People from diverse communities are being urged to get tested for hepatitis B as part of the 2020 World Hepatitis Day campaign by the Diversity Hub’s Multicultural HIV and Hepatitis Service. The Are you living with hepatitis B? Find Out. Get Tested campaign aims to raise awareness of hepatitis B testing and treatment in Arabic-speaking, Chinese-speaking, Korean and Vietnamese communities living in NSW.
World Hepatitis Day rightly refocuses our attention to viral hepatitis work and urges communities to take care of their health by asking their doctor for a hepatitis B test, according Barbara Luisi, Director of the Diversity Programs and Strategy Hub.
“We have made a lot of progress towards eliminating viral hepatitis from the world. While COVID-19 has had an impact on most essential services, we have also worked hard and adapted how we promote our hepatitis B testing and treatment services in the community,” said Ms Luisi.
Funded by the NSW Ministry of Health, the Are you living with hepatitis B? Find Out. Get Tested campaign features multilingual print and digital resources developed in consultation with communities urging them to get tested for hepatitis B.
The campaign will run across key community print media and radio with promotions across relevant social media channels.
This HIV Testing Week (1-7 June) is calling for people to know their HIV status despite the ongoing COVID-19 pandemic. Aimed at helping people find out their HIV status, the campaign urges people including those from diverse cultural backgrounds, to get tested for HIV.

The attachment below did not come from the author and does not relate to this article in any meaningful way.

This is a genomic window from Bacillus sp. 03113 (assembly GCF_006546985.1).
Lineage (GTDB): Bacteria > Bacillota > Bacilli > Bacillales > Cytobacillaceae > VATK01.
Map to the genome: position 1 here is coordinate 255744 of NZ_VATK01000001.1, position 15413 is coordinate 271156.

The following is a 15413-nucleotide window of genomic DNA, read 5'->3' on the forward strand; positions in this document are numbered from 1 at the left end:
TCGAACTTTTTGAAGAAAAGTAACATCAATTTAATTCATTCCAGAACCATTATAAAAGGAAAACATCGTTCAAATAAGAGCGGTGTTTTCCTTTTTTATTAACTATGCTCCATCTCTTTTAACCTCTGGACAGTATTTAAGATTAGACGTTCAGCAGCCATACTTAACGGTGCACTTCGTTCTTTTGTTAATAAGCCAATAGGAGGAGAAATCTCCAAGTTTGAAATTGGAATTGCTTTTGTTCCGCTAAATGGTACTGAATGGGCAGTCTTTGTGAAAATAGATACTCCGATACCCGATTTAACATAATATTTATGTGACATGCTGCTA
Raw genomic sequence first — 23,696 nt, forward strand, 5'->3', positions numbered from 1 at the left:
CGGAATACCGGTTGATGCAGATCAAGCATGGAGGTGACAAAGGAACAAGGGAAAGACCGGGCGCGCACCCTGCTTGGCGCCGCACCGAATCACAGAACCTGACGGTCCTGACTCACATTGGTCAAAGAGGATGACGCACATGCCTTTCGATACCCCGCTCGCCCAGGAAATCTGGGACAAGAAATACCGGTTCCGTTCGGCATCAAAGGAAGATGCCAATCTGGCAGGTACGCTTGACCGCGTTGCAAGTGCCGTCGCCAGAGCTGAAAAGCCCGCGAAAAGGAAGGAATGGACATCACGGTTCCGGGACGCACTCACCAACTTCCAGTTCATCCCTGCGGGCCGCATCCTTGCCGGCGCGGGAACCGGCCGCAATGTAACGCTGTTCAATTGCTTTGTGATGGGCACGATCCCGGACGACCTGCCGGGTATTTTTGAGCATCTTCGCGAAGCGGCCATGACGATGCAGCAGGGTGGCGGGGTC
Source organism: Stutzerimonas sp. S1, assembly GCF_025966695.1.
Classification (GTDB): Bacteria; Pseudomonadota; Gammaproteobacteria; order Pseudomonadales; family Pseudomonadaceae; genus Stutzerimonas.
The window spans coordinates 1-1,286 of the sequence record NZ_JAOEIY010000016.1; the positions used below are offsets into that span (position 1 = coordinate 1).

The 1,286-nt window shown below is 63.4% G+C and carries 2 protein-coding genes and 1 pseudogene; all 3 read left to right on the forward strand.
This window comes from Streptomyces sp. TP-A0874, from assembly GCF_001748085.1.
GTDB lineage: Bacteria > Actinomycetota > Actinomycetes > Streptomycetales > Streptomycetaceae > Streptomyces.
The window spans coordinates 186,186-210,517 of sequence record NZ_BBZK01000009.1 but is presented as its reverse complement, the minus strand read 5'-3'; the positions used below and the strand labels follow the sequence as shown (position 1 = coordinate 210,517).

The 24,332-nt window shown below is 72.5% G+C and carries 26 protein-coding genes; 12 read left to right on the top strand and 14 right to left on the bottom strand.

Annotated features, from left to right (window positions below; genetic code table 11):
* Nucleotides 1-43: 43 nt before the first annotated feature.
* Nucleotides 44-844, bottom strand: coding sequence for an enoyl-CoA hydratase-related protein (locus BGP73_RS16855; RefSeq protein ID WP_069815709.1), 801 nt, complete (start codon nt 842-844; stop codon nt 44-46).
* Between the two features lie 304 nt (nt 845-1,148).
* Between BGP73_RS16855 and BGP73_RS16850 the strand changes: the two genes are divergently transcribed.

HIV testing is a vital first step to tackling HIV, according to Barbara Luisi, Director of the Diversity Programs and Strategy Hub at Sydney Local Health District.
“HIV testing can put people in control of their HIV status. Where a test is positive, effective treatments mean people can live a long, healthy life and are less likely to pass on the virus. Regardless of the test result, testing also helps make people HIV aware, giving them the facts and confidence to prevent new infections, and ultimately putting an end to HIV,” said Ms Luisi.HIV Testing Week is promoting awareness of a HIV home testing kit called, Dried Blood Spot (DBS) Test, which allows people to order a free self-sampling kit online, take their sample in the privacy of their own home and send it to a laboratory for testing. You do not need to go to a clinic or doctor to do this test. Testing kits can be ordered from http://www.hivtest.health.nsw.gov.au which also has information in a range of languages including plain English.
The DBS test results are kept private and confidential.
The Multicultural HIV and Hepatitis Service is supporting the campaign by undertaking an ethnic media campaign to promote DBS HIV home testing across eight languages.
NSW’s leading HIV organisation Positive Life has published an online toolkit providing people living with HIV with information on COVID-19.
The weekly digital publication is for people living with HIV, their supporters, as well those who work in the NSW HIV sector. The toolkit contains articles, tips, factsheets and practical resources as well as links to relevant services for those who need support and live in NSW.
To subscribe the toolkit, visit Positive Life website here.
To date more than 40 of our CSWs have collaborated to develop more than 200 multilingual resources. These include:
• Seek Help and Tell staff posters in 21 languages
• Hospital visitor COVID-19 alert in 5 languages
• Respiratory hygiene etiquette posters in 21 languages
• Social media tiles in 5 languages.
The team is proud to be part of this collective effort, according to Barbara Luisi, Director of the Diversity Programs and Strategy Hub.
“We are proud of our diverse team and thank them for working closely with key health agencies to provide timely and up-to-date information so we can keep our communities safe,” said Ms Luisi.
For more information about COVID-19 and to download multilingual resources visit https://www.health.nsw.gov.au/Infectious/diseases/Pages/coronavirus.aspx